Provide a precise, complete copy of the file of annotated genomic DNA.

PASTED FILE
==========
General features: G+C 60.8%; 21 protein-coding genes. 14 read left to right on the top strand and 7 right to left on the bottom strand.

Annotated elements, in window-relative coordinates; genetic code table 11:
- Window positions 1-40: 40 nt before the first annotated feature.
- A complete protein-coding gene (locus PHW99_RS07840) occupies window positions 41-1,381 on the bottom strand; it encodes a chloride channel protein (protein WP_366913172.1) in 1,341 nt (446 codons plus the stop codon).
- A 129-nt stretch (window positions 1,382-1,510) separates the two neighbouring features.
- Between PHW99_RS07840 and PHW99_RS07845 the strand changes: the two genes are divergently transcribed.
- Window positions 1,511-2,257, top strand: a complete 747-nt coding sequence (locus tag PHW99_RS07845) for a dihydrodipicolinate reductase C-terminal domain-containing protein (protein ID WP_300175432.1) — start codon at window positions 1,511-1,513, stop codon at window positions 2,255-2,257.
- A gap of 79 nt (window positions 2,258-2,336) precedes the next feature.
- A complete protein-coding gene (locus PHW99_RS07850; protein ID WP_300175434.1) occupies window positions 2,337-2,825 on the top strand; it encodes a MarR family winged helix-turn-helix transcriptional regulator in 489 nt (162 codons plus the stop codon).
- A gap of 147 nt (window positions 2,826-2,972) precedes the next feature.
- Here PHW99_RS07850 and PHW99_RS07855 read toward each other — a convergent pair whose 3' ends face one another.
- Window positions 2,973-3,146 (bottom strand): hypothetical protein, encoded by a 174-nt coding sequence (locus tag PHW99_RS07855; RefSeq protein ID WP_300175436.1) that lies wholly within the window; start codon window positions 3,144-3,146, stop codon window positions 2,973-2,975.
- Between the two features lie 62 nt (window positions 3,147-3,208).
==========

General features: G+C 60.8%; 21 protein-coding genes. 14 read left to right on the top strand and 7 right to left on the bottom strand.

Annotated elements, in window-relative coordinates; genetic code table 11:
- Window positions 1-40: 40 nt before the first annotated feature.
- A complete protein-coding gene (locus PHW99_RS07840) occupies window positions 41-1,381 on the bottom strand; it encodes a chloride channel protein (protein WP_366913172.1) in 1,341 nt (446 codons plus the stop codon).
- A 129-nt stretch (window positions 1,382-1,510) separates the two neighbouring features.
- Between PHW99_RS07840 and PHW99_RS07845 the strand changes: the two genes are divergently transcribed.
- Window positions 1,511-2,257, top strand: a complete 747-nt coding sequence (locus tag PHW99_RS07845) for a dihydrodipicolinate reductase C-terminal domain-containing protein (protein ID WP_300175432.1) — start codon at window positions 1,511-1,513, stop codon at window positions 2,255-2,257.
- A gap of 79 nt (window positions 2,258-2,336) precedes the next feature.
- A complete protein-coding gene (locus PHW99_RS07850; protein ID WP_300175434.1) occupies window positions 2,337-2,825 on the top strand; it encodes a MarR family winged helix-turn-helix transcriptional regulator in 489 nt (162 codons plus the stop codon).
- A gap of 147 nt (window positions 2,826-2,972) precedes the next feature.
- Here PHW99_RS07850 and PHW99_RS07855 read toward each other — a convergent pair whose 3' ends face one another.
- Window positions 2,973-3,146 (bottom strand): hypothetical protein, encoded by a 174-nt coding sequence (locus tag PHW99_RS07855; RefSeq protein ID WP_300175436.1) that lies wholly within the window; start codon window positions 3,144-3,146, stop codon window positions 2,973-2,975.
- Between the two features lie 62 nt (window positions 3,147-3,208).